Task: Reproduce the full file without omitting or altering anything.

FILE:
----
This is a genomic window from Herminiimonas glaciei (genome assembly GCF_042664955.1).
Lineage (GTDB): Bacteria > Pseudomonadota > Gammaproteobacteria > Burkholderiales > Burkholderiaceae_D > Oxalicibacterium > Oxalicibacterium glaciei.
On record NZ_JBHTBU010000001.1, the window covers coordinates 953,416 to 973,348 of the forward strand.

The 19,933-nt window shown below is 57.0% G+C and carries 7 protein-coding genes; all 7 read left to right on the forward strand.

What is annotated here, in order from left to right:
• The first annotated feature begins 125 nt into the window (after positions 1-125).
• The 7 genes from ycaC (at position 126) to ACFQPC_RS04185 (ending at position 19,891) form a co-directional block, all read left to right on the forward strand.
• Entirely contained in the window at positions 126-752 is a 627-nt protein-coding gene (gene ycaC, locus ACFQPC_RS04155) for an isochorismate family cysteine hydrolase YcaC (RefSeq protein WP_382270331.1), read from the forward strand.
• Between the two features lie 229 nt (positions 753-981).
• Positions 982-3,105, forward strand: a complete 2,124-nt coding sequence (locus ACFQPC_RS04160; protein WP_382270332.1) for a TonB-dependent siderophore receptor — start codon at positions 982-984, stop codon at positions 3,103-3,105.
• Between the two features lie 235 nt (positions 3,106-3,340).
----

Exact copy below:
This is a genomic window from Herminiimonas glaciei (genome assembly GCF_042664955.1).
Lineage (GTDB): Bacteria > Pseudomonadota > Gammaproteobacteria > Burkholderiales > Burkholderiaceae_D > Oxalicibacterium > Oxalicibacterium glaciei.
On record NZ_JBHTBU010000001.1, the window covers coordinates 953,416 to 973,348 of the forward strand.

The 19,933-nt window shown below is 57.0% G+C and carries 7 protein-coding genes; all 7 read left to right on the forward strand.

What is annotated here, in order from left to right:
• The first annotated feature begins 125 nt into the window (after positions 1-125).
• The 7 genes from ycaC (at position 126) to ACFQPC_RS04185 (ending at position 19,891) form a co-directional block, all read left to right on the forward strand.
• Entirely contained in the window at positions 126-752 is a 627-nt protein-coding gene (gene ycaC, locus ACFQPC_RS04155) for an isochorismate family cysteine hydrolase YcaC (RefSeq protein WP_382270331.1), read from the forward strand.
• Between the two features lie 229 nt (positions 753-981).
• Positions 982-3,105, forward strand: a complete 2,124-nt coding sequence (locus ACFQPC_RS04160; protein WP_382270332.1) for a TonB-dependent siderophore receptor — start codon at positions 982-984, stop codon at positions 3,103-3,105.
• Between the two features lie 235 nt (positions 3,106-3,340).